But lets imagine for a moment that events did happen as said in the articles. You're in that camp on the bridge. You're a victim of one of the worst disasters in modern US history. It's really hot. You're without shelter and some guys with guns come along and try to take all your food and water.

You may die without that water they're taking.

What do you do Bama-Shooter?
Link Posted: 12/22/2005 8:15:06 AM EDT

Originally Posted By Bama-Shooter:
I put no faith in anything someone says who was in that area as an evacuee.



+1. I was in Destrehan and Waggaman, and, I was friggin'
worried. LA hadn't cleared weapons for security use without
certification yet, so, I wasn't allowed to bring my weapons.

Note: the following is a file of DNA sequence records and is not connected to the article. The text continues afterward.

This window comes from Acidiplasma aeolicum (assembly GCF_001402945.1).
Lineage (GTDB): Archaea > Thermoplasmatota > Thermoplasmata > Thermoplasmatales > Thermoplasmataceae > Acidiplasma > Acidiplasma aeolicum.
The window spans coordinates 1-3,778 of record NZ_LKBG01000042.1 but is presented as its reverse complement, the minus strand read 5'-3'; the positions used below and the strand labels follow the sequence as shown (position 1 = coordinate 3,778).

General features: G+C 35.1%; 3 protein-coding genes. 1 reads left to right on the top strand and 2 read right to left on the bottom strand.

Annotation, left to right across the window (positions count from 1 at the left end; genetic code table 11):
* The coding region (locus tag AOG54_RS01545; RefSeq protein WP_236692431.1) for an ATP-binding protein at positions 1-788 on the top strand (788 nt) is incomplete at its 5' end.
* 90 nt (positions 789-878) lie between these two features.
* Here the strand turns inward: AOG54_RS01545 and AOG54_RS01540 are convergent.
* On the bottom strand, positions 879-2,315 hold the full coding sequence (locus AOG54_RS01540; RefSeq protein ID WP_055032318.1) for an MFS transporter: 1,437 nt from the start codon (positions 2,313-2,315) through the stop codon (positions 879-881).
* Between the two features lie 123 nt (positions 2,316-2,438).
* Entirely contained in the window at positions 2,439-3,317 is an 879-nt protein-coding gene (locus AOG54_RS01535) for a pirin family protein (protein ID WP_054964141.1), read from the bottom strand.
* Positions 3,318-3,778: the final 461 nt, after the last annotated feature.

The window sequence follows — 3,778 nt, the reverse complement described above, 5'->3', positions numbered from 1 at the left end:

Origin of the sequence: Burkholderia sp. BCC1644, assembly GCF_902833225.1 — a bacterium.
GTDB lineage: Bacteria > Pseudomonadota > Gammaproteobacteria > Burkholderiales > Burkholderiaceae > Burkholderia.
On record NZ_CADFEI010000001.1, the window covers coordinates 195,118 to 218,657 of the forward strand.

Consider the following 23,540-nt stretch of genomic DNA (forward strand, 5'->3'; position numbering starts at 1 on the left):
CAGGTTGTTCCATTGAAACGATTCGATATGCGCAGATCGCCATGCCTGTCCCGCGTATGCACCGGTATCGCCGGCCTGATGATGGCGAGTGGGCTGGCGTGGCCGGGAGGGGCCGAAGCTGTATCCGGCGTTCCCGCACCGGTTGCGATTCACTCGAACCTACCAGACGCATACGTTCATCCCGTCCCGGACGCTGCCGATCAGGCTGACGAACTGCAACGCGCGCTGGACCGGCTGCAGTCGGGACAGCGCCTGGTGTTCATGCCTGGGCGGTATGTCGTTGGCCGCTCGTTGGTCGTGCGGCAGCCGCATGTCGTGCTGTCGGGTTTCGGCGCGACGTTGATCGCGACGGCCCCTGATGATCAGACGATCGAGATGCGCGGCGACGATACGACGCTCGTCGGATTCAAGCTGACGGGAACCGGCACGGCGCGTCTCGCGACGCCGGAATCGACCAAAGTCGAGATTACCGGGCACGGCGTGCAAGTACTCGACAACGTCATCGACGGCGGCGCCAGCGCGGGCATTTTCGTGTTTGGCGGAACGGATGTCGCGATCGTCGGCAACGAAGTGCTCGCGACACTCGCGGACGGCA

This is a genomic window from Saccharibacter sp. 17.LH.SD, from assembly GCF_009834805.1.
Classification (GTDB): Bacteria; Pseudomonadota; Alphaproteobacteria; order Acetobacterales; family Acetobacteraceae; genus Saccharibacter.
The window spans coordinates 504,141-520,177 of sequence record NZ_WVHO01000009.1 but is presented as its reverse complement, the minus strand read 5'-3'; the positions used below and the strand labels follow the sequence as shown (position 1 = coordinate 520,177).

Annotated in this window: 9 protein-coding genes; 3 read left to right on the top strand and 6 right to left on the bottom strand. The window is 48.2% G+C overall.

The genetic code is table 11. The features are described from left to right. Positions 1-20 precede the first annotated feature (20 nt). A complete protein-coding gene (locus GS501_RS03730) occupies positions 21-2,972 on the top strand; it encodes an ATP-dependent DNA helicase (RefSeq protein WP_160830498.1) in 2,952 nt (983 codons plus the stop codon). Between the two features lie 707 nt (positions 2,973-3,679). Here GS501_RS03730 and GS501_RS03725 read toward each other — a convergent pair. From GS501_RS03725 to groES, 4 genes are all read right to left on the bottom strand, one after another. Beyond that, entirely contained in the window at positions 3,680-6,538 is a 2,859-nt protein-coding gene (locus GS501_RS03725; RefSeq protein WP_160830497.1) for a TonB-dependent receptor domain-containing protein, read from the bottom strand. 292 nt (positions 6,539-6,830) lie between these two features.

I don't blame those cops one bit.

I told my boss if I ever went into another hurricane area, I was
bringing weapons. Period. If I can't, don't call me.
Link Posted: 12/22/2005 8:15:22 AM EDT
The government has no right to restrict your free travel. This is a case of the government creating its own need. Create dependency on government for food, clothing and shelter. Create dependency on police for security. Now there is a "need" to restrict travel to keep babies with the poopy diapers from the babies with the pacifiers.
Link Posted: 12/22/2005 8:19:42 AM EDT

Originally Posted By R_S:

Originally Posted By Bama-Shooter:
I put no faith in anything someone says who was in that area as an evacuee.



Okay.

But lets imagine for a moment that events did happen as said in the articles. You're in that camp on the bridge. You're a victim of one of the worst disasters in modern US history. It's really hot. You're without shelter and some guys with guns come along and try to take all your food and water.